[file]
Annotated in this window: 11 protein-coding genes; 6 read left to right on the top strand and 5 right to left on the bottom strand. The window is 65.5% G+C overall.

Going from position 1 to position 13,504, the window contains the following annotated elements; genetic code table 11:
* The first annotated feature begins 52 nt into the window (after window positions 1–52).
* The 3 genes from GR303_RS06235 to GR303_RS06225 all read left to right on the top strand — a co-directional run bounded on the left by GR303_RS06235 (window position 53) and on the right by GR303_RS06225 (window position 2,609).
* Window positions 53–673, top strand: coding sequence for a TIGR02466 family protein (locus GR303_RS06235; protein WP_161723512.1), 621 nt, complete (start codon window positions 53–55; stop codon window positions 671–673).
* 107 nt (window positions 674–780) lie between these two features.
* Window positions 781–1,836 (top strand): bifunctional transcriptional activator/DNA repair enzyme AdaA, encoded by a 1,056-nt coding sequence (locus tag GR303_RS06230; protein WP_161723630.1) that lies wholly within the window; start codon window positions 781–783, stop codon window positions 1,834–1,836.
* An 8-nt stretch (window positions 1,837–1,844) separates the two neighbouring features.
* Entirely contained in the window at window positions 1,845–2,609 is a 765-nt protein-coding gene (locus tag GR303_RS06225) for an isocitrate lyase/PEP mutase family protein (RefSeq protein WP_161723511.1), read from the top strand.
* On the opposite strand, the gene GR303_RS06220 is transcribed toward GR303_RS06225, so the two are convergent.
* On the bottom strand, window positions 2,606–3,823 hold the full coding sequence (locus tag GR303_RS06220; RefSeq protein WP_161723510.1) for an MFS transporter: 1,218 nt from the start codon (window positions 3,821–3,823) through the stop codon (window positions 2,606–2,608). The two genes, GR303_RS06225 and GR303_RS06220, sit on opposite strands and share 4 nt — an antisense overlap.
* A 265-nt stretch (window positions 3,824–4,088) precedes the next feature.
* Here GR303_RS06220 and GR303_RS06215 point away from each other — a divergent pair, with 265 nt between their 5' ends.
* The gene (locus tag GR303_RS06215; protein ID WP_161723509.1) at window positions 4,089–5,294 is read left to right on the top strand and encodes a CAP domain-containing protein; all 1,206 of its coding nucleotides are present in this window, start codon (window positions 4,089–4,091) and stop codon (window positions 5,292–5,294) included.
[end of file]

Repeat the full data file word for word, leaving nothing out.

Annotated in this window: 11 protein-coding genes; 6 read left to right on the top strand and 5 right to left on the bottom strand. The window is 65.5% G+C overall.

Going from position 1 to position 13,504, the window contains the following annotated elements; genetic code table 11:
* The first annotated feature begins 52 nt into the window (after window positions 1–52).
* The 3 genes from GR303_RS06235 to GR303_RS06225 all read left to right on the top strand — a co-directional run bounded on the left by GR303_RS06235 (window position 53) and on the right by GR303_RS06225 (window position 2,609).
* Window positions 53–673, top strand: coding sequence for a TIGR02466 family protein (locus GR303_RS06235; protein WP_161723512.1), 621 nt, complete (start codon window positions 53–55; stop codon window positions 671–673).
* 107 nt (window positions 674–780) lie between these two features.
* Window positions 781–1,836 (top strand): bifunctional transcriptional activator/DNA repair enzyme AdaA, encoded by a 1,056-nt coding sequence (locus tag GR303_RS06230; protein WP_161723630.1) that lies wholly within the window; start codon window positions 781–783, stop codon window positions 1,834–1,836.
* An 8-nt stretch (window positions 1,837–1,844) separates the two neighbouring features.
* Entirely contained in the window at window positions 1,845–2,609 is a 765-nt protein-coding gene (locus tag GR303_RS06225) for an isocitrate lyase/PEP mutase family protein (RefSeq protein WP_161723511.1), read from the top strand.
* On the opposite strand, the gene GR303_RS06220 is transcribed toward GR303_RS06225, so the two are convergent.
* On the bottom strand, window positions 2,606–3,823 hold the full coding sequence (locus tag GR303_RS06220; RefSeq protein WP_161723510.1) for an MFS transporter: 1,218 nt from the start codon (window positions 3,821–3,823) through the stop codon (window positions 2,606–2,608). The two genes, GR303_RS06225 and GR303_RS06220, sit on opposite strands and share 4 nt — an antisense overlap.
* A 265-nt stretch (window positions 3,824–4,088) precedes the next feature.
* Here GR303_RS06220 and GR303_RS06215 point away from each other — a divergent pair, with 265 nt between their 5' ends.
* The gene (locus tag GR303_RS06215; protein ID WP_161723509.1) at window positions 4,089–5,294 is read left to right on the top strand and encodes a CAP domain-containing protein; all 1,206 of its coding nucleotides are present in this window, start codon (window positions 4,089–4,091) and stop codon (window positions 5,292–5,294) included.